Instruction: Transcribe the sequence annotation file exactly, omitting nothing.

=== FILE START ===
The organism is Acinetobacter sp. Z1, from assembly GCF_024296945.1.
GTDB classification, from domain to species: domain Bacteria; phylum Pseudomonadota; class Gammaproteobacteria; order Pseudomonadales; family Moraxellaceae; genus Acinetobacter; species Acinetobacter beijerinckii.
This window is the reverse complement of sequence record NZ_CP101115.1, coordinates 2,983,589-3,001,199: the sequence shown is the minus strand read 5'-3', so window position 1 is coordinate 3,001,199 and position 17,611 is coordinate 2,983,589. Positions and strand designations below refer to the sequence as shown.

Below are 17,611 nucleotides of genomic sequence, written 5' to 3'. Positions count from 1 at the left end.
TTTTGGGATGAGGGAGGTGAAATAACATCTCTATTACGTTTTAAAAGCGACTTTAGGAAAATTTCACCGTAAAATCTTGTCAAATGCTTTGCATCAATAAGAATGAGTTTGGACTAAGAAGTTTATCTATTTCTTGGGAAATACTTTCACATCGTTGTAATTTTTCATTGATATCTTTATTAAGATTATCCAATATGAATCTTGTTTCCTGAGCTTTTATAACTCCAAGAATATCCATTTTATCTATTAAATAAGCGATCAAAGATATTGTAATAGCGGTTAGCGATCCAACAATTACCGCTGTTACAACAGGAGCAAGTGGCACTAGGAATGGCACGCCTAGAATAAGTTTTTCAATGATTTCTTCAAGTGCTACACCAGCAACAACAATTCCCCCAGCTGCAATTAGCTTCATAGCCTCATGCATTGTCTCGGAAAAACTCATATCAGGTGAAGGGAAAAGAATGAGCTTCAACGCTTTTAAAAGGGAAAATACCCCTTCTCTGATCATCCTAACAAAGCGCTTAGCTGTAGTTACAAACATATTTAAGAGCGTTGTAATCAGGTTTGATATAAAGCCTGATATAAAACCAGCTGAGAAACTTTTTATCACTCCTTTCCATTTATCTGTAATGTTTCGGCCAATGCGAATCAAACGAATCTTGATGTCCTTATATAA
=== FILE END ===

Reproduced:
The organism is Acinetobacter sp. Z1, from assembly GCF_024296945.1.
GTDB classification, from domain to species: domain Bacteria; phylum Pseudomonadota; class Gammaproteobacteria; order Pseudomonadales; family Moraxellaceae; genus Acinetobacter; species Acinetobacter beijerinckii.
This window is the reverse complement of sequence record NZ_CP101115.1, coordinates 2,983,589-3,001,199: the sequence shown is the minus strand read 5'-3', so window position 1 is coordinate 3,001,199 and position 17,611 is coordinate 2,983,589. Positions and strand designations below refer to the sequence as shown.

Below are 17,611 nucleotides of genomic sequence, written 5' to 3'. Positions count from 1 at the left end.
TTTTGGGATGAGGGAGGTGAAATAACATCTCTATTACGTTTTAAAAGCGACTTTAGGAAAATTTCACCGTAAAATCTTGTCAAATGCTTTGCATCAATAAGAATGAGTTTGGACTAAGAAGTTTATCTATTTCTTGGGAAATACTTTCACATCGTTGTAATTTTTCATTGATATCTTTATTAAGATTATCCAATATGAATCTTGTTTCCTGAGCTTTTATAACTCCAAGAATATCCATTTTATCTATTAAATAAGCGATCAAAGATATTGTAATAGCGGTTAGCGATCCAACAATTACCGCTGTTACAACAGGAGCAAGTGGCACTAGGAATGGCACGCCTAGAATAAGTTTTTCAATGATTTCTTCAAGTGCTACACCAGCAACAACAATTCCCCCAGCTGCAATTAGCTTCATAGCCTCATGCATTGTCTCGGAAAAACTCATATCAGGTGAAGGGAAAAGAATGAGCTTCAACGCTTTTAAAAGGGAAAATACCCCTTCTCTGATCATCCTAACAAAGCGCTTAGCTGTAGTTACAAACATATTTAAGAGCGTTGTAATCAGGTTTGATATAAAGCCTGATATAAAACCAGCTGAGAAACTTTTTATCACTCCTTTCCATTTATCTGTAATGTTTCGGCCAATGCGAATCAAACGAATCTTGATGTCCTTATATAA